Is ADHD Primarily a Sleep Disorder?

Is ADHD Primarily a Sleep Disorder?

ADHD, while a bit of a mixed bag, is primarily (for about 80% of people with the diagnosis) a sleep disorder characterized by circadian disruption.

Melatonin release is delayed by a couple of hours and sleep onset takes longer for these folks than healthy controls, showing low melatonin sensitivity. Most people need to wake up early, despite going to bed late, creating a chronic ongoing sleep deficit.

They face lack of appropriate arousal during the day and lack of proper sleep at night; health is the appropriate amplitude of physiology in relation to timing.

For most, dopamine is low in key brain areas. This makes sense because melatonin regulates and protects dopamine.

Dopamine is like a conductor, making sure that certain brain networks are off while others are on. Without the conductor there, everyone's clambering at once!

Time management is tricky because we require dopamine to plan movement through time.

While not everyone who fits the picture of ADHD has a history of complex PTSD and trauma, almost everyone with cPTSD pretty much perfectly fits the diagnostic criteria for ADHD.

In either case, the limbic system tends to be highly active and the adult pre-frontal cortex often very under-active. Working memory is often compromised.

We could of course just treat the sleep deficit by prescribing speed . . . wake up the old pre-frontal cortex! But this doesn't address the sleep issues, light exposure, or other metabolic aspects common to the disorder. And when given to children, amphetamine prevents healthy skeletal formation during puberty.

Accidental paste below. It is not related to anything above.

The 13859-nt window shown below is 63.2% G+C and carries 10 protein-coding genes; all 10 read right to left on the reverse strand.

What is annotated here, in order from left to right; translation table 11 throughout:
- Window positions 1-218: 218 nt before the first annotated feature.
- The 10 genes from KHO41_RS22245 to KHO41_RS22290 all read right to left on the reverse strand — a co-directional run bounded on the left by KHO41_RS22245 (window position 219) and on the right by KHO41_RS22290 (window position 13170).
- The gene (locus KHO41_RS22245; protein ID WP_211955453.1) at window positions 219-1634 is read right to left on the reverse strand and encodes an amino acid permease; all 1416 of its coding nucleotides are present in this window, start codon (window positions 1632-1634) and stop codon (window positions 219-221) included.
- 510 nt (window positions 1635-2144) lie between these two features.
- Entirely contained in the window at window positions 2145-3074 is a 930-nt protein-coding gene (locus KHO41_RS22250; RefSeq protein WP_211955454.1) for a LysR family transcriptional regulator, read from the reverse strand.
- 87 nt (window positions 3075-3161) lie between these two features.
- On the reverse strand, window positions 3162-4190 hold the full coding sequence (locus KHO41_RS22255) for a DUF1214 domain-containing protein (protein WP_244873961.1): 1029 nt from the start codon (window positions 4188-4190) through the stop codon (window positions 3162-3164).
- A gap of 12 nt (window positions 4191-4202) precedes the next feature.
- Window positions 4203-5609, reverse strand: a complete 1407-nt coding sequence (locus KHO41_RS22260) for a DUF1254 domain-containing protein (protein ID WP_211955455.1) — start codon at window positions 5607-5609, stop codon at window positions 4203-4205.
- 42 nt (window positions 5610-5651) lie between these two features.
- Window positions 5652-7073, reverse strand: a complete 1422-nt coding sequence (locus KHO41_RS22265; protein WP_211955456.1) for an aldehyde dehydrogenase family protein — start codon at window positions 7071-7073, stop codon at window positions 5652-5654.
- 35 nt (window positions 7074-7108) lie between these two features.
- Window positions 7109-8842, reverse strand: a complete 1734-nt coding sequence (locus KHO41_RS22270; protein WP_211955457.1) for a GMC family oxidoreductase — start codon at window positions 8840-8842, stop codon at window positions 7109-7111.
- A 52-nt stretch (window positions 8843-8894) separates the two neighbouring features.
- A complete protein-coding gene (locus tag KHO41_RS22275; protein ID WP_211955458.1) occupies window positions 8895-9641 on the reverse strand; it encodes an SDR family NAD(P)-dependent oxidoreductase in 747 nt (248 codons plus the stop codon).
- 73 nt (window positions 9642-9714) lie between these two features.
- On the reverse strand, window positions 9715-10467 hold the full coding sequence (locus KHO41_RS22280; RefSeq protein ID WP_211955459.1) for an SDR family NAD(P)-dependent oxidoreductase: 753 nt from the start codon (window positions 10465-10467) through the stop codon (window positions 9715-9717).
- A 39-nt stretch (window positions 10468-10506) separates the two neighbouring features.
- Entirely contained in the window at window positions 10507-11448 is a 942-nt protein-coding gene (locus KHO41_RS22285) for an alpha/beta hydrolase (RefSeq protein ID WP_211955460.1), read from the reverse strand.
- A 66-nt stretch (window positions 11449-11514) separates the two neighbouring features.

Because of melatonin deficits, leptin and ghrelin signaling go wonky, leaving most folks not very hungry in the morning but craving all the carbs! A great way to boost dopamine.

Folks with a diagnosis of ADHD are 2.5 times as likely to have ulcerative colitis, ankylosing spondylitis and autoimmune thyroid disease. I believe this is in part because dopamine is expressed asymetrically in the brain, leaving folks with a left hemisphere dominance, which ramps up the immune system.

Of course, dysbiosis is also associated with ADHD, which in itself is a risk factor for autoimmunity. There's also a very strong relationship between atopic dermatitis and onset of ADHD, as well as other inflammatory associations.

Like with most modern chronic illness, environmental exposures are strongly associated with ADHD. One study in mice found that exposure to nicotine in utero not only could create a mouse model ADHD but that this was passed on through the maternal line to the offspring and 3rd generation! Blimey!

And let's not forget untreated concussions! Many people who are diagnosed simply have a bruised brain . . .There's a concept in Chinese known as Zhengming, which means "proper naming."  ADHD is an example of "improper naming" because it labels people based on certain behaviors (poor attention, impulsivity) outside of appropriate context, such as history of childhood trauma, circadian dysruption, light exposure, infection, gut dysbiosis, etc.

There are many interconnected factors. As with most modern complex illness with a chronic inflammatory and immune component, the key is to address things systematically, in a physiologically appropriate order.